Some time in December 2008, the then American president George W.Bush dodged a flying shoe at a news conference in the U.S. Embassy, while on a tour in Baghdad Iraq. Journalist Muntadhar al-Zaidi hurled the stinking missile at Bush because he wanted to “humiliate the tyrant,” his brother told CNN. This was in the wake of the American invasion of Iraq that had left many locals dead.

Yesterday, some irate youths hurled missiles, which included shoes and stones, at the presidential dais, while the Kenyan president, Uhuru Kenyatta, was on a tour of Migori County. This is a barbaric act that can only be expected to come from stone-age Neanderthals who are still living several centuries behind. But what led them to behave this way?
Surprisingly, bigger stones and even more stinky shoes continue being hurled across the political divide, on social media, since yesterday. The tribal angle the missiles on Facebook and Twitter have taken is worrying.

So what is the difference between yesterday’s Neanderthals, who hurled shoes at the president, and those who are spewing tribal vitriol on Facebook and Twitter? The slight difference is that, today’s Neanderthals are hurling their stinky shoes from their comfortable hideouts behind sophisticated phones, tablets or computers, probably using pseudonyms, while those of yesterday had the balls to do it openly, before the full glare of cameras.
This brings us to the big question: WHEN DID THE RAIN START BEATING US? The media, politicians and the pack mentality of Kenyans share the blame equally.

Starting with the media, it must be held responsible for creating perceptions that some areas of the country solely belong to some political kingpins. Just a day before the Migori incident, the Sunday Nation had a screaming headline: “UHURU TAKES POWER BATTLE TO RAILA TURF”. Yet the organizers of the president’s tour have repeatedly clarified that the tour had nothing to do with politics. Sometimes the papers use warlike headlines like “Politician A RAIDS politician B’s BACKYARD” This creates a siege mentality in the ignorant citizens on the ground. All of us know that human instincts naturally get on high alert whenever the word “RAID” or “BATTLE” are mentioned.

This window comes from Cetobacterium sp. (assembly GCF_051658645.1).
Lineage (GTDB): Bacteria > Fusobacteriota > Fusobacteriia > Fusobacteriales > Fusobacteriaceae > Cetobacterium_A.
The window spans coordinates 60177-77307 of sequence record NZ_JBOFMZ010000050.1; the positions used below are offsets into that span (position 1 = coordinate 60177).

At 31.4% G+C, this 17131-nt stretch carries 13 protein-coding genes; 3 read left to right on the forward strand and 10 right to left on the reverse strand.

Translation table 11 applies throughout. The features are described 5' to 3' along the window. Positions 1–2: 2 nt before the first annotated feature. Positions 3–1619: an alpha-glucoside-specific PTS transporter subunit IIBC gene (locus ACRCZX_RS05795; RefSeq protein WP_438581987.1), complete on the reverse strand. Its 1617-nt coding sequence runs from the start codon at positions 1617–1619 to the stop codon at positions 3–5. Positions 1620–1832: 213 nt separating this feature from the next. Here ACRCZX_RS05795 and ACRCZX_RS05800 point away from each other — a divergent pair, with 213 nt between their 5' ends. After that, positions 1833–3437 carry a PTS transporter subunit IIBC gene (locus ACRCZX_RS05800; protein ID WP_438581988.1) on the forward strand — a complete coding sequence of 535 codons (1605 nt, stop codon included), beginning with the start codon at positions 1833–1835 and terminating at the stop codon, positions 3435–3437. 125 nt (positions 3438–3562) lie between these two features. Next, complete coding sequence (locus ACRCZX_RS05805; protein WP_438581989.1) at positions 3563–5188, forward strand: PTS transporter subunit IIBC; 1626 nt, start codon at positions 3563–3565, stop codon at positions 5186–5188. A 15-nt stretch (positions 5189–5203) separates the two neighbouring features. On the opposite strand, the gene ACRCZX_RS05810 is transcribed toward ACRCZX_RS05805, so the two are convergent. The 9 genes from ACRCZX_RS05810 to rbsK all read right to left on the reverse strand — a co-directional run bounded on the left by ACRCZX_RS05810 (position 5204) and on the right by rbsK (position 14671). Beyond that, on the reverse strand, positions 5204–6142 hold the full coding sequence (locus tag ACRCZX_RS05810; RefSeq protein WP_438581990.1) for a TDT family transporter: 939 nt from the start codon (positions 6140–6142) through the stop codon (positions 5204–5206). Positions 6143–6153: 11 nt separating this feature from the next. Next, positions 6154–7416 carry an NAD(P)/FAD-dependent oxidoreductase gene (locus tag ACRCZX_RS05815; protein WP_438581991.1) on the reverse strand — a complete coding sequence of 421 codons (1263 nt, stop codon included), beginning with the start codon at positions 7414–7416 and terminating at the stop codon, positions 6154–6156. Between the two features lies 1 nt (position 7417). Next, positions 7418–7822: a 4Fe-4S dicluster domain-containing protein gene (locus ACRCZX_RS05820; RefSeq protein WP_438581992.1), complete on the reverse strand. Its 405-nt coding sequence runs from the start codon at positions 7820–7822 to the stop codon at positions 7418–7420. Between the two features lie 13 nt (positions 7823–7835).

Secondly, politicians are openly disrespectful to each other always seizing the slightest opportunities to demean each other in public, freely hurling verbal missiles at each other. I know of a politician who has never referred to Raila Odinga by name, for the last one year, instead preferring to call him “YULE JAMAA WA VITENDAWILI” or “YULE JAMAA TULISHINDA JUZI”! Obviously, the supporters also feel demeaned whenever this happens. Ironically, while the rivalry between the political class is temporary, that of their supporters easily becomes deep rooted. Why are we then acting surprised by incidents such as the one that happened in Migori?

Finally, Kenyans have developed a very worrying pack mentality that runs along tribal lines. This trend has reached dangerous proportions in social media where the so called learned middle class is openly tribal; jealously defending their tribal kingpins even when they are obviously on the wrong. The shoe throwers of twitter and Facebook, just like most of our politicians, are quick witted ruthless and aggressive; preferring to attack personalities rather than their opinions.

The pack mentality creates a feeling of “US vs THEM” which has not spared even the best of our political commentators. The political class knowingly promote this culture since it plays to their advantage whenever they want to play the tribal card. In the social media, there is a group that feels they are in power and another that feels vanquished and closed out and not represented at the top. If I may ask again: What is the difference between the shoe hurling Neanderthals of yesterday, those hurling obscene stones on Twitter and Facebook today, and the political neanderthals who throw stinking political shoes at each other on national TV every day?


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